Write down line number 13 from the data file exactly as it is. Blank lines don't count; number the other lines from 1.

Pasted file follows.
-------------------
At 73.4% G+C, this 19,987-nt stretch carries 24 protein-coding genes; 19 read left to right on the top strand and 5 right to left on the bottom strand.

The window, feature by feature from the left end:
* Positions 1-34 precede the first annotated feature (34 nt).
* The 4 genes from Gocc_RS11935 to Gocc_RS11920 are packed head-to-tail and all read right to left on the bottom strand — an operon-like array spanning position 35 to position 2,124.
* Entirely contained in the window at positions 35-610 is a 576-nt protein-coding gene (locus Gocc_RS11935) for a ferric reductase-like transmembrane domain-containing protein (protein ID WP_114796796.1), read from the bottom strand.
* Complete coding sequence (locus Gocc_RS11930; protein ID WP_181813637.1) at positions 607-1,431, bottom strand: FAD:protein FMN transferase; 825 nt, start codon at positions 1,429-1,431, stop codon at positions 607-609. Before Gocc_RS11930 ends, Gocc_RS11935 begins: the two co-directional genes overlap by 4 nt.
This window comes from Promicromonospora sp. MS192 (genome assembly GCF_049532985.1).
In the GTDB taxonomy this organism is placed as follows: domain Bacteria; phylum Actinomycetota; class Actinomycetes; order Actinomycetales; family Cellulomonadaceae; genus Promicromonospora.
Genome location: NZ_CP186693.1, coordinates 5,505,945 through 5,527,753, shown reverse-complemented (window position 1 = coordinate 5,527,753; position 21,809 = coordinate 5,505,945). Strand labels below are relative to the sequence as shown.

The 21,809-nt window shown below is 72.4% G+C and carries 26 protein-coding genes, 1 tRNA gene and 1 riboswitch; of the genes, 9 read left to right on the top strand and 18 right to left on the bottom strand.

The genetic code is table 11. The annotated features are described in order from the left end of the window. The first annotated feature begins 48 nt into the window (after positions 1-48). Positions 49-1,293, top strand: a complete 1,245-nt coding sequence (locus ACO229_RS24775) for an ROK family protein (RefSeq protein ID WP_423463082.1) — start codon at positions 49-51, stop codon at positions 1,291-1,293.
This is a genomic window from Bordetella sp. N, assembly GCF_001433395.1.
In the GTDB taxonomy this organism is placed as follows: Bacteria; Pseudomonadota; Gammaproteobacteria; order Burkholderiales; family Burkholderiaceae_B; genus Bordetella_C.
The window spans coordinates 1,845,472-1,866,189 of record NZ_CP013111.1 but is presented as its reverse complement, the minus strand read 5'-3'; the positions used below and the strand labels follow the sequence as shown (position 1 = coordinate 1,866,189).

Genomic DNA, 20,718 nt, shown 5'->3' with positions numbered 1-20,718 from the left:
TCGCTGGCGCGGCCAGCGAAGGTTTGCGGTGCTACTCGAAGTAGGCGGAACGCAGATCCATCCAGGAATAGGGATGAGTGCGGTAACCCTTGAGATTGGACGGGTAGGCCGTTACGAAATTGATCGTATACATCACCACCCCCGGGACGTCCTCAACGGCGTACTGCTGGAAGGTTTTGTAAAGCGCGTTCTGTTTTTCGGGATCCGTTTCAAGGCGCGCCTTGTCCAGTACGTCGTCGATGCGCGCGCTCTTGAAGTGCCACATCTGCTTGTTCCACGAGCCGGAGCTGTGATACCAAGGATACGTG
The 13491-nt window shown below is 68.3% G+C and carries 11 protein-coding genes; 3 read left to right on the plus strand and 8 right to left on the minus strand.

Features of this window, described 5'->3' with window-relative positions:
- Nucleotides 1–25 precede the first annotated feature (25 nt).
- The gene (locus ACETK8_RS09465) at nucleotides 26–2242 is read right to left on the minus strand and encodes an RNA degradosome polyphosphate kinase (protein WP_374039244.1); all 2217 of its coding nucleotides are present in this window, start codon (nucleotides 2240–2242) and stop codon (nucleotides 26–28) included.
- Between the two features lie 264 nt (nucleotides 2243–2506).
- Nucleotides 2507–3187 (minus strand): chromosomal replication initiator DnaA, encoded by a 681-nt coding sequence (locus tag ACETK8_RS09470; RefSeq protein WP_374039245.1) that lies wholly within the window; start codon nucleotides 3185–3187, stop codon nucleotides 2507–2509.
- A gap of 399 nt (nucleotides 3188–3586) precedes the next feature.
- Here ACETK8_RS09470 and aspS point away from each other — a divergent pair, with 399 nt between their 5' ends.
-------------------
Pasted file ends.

In the GTDB taxonomy this organism is placed as follows: Bacteria; Pseudomonadota; Gammaproteobacteria; order Burkholderiales; family Burkholderiaceae_B; genus Bordetella_C.